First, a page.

February 2, 2024

A collage of diverse traditional styles - upper left: Mediterranean (photo by 193584, Pixabay); upper right: Cape Cod (photo by Omri D. Cohen, Unsplash); lower left: Georgian (photo by JamesDeMers, Pixabay); lower right: Victorian (photo by Merrill Lyew, Pixabay)

Most people want a home of a traditional style. Though many magazines show off glossy contemporary homes, the majority of homeowners choose a classically-themed house. Whether the design style is Spanish Colonial, Cape Cod, Farmhouse, Victorian, Tudor, Craftsman, or Georgian—all such architectural languages find their roots in classicism, looking backwards to long lost periods of history.

Acropolis, Athens, Greece (photo by Christo Anestev, Pixabay)

Even with real estate markets obsessing over Mid-Century Modern residences, it is a niche drowned out by those seeking a California Mediterranean estate. The general audience prefers familiar forms and details, such as sloped roofs, crown moldings, columns, arches, and compartmentalized spaces—even fake shutters. The majority of homeowners has an aversion towards modern architecture’s flat roofs, open floor plans, walls of glass, and minimal ornament.

Harrington Learning Commons, Sorbrato Technology Center and Orradre Library, Santa Clara University, by Anthony Poon w/ HHPA (photo by Tim Griffith/HHPA)

On the other hand, non-residential projects are less stuck in the past. A business headquarters may indulge in an intimidating steel and glass building to express its corporate powers. A restaurant may explore an architectural style akin to its cuisine, whether a hipster gastro-pub or an Asian fusion joint. An elementary school may want to be quirky and colorful for the children. And a hospital’s architecture may look to the future, serving as a beacon in the evolving field of science.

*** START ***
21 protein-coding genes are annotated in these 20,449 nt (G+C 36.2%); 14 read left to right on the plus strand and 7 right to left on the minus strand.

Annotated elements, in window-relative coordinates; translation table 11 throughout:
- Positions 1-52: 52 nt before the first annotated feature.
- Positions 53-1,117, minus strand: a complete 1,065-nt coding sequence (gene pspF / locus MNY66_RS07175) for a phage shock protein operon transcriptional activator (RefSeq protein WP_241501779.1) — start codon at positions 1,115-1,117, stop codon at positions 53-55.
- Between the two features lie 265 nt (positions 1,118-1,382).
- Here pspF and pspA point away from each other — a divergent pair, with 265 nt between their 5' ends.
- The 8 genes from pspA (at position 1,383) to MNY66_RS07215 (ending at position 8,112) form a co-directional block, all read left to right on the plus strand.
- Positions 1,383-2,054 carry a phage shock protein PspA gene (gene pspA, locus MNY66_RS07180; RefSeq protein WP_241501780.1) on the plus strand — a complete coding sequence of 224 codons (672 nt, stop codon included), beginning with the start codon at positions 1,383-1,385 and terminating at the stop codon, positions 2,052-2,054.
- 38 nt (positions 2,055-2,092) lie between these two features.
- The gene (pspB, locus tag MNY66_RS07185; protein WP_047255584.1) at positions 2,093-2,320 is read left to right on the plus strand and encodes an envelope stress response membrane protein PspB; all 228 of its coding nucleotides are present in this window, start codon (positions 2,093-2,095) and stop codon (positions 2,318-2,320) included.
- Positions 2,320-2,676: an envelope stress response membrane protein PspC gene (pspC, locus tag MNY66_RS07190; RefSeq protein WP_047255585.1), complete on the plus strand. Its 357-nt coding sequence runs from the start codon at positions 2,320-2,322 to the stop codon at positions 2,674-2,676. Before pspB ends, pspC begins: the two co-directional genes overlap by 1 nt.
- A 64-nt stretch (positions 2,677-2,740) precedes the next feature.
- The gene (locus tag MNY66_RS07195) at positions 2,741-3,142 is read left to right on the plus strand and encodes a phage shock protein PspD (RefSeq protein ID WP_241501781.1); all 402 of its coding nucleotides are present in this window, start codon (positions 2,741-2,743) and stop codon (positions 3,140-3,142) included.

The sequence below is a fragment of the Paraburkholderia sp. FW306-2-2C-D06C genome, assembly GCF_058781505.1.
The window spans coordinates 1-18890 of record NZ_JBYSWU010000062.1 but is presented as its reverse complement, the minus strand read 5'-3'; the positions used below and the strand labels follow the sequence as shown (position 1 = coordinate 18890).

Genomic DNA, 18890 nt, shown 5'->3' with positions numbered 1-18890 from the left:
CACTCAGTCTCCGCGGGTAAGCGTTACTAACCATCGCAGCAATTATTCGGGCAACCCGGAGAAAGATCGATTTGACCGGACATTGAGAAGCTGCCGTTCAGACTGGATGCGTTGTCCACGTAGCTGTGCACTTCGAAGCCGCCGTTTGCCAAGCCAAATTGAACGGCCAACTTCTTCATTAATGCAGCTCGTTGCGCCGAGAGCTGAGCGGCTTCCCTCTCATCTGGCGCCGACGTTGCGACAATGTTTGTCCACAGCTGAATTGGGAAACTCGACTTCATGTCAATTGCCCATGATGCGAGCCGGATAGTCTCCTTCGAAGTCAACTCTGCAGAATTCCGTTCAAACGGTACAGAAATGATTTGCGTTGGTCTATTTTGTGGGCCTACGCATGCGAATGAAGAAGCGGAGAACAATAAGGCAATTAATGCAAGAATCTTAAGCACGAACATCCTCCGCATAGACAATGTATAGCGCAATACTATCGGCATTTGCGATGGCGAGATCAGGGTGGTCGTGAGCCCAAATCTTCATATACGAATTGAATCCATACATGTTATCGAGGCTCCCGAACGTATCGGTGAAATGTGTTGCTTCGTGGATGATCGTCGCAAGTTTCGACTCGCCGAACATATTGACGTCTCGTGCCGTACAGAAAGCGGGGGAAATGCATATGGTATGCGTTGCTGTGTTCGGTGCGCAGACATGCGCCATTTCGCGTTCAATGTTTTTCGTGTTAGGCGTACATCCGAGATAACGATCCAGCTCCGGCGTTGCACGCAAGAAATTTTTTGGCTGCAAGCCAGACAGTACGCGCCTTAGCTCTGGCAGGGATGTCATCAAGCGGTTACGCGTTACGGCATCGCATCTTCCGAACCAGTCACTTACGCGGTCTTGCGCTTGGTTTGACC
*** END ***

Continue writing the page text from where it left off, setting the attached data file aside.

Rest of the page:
Greenman Elementary School, Aurora, Illinois, by Anthony Poon with A4E and Cordogan, Clark & Associates (photo by George Lambros)

But a house? A house wants to be old fashion. Most owners view a dwelling as their sanctuary, a retreat from the busy world around them, and a safe and cozy abode for their loved ones. To achieve this sense of welfare and shelter, the architecture employs recognizable forms. Whether conscious or not, one reaches into the past for visual and psychological cues rooted in human scale and self-reflection, a philosophy known as Phenomenology.

Bliss Residence, Los Angeles, California, by Martin/Poon Architects (photo by Post Rain)


Drawing from Recueil et Parallèle by Jean-Nicolas-Louis Durand

One example is the classical Greek column. Its three-part composition—base, shaft, and capital—mirrors the human figure—feet, body, and head. Traditional architecture seeks beauty and wellbeing through representing a likeness of the body, as in symmetry, balance, proportions, harmony, and scale. This conventional world idealizes the human existence and form—as opposed to contemporary architecture’s riskier concepts: asymmetry, cantilevers, angles, abstract shapes, and walls of glass.

Linea Residence V, Palm Springs, California, by Poon Design and Andrew Adler (photo by David Blank)

But with residential design, are we being nostalgic, desperately yearning for a past long gone? One can reminisce about old architecture, but how well does, for example, a Cape Cod home, with its small windows and divided rooms, serve ever-evolving ideas of domesticity. These days, one’s lifestyle encounters pandemic-informed remote work and home offices, as well as design agendas like sustainability, technology, resilience, biophilia, and AI. The new world suggest fresh forms of socializing, entertaining, and connecting. Does a century-old style of architecture work today?

My opinion is that most people will eventually want a modern home, just like they want a modern car and modern clothes. No one drives a Ford Model T anymore, nor do they wear corsets and top hats.

light: 1929 Ford Model A Coupe (photo by Philip Schroeder, Unsplash); middle: corset (photo by b0red, Pixabay); right: top hat (photo by Mabel Amber, Pixabay)


December 31, 2015

For this food blogger’s residence in Pasadena, we juxtaposed the technology of parametric algorithms on to polyethylene, the material used to make household cutting boards.

Recently, I was asked by an interviewer, “What is your style?”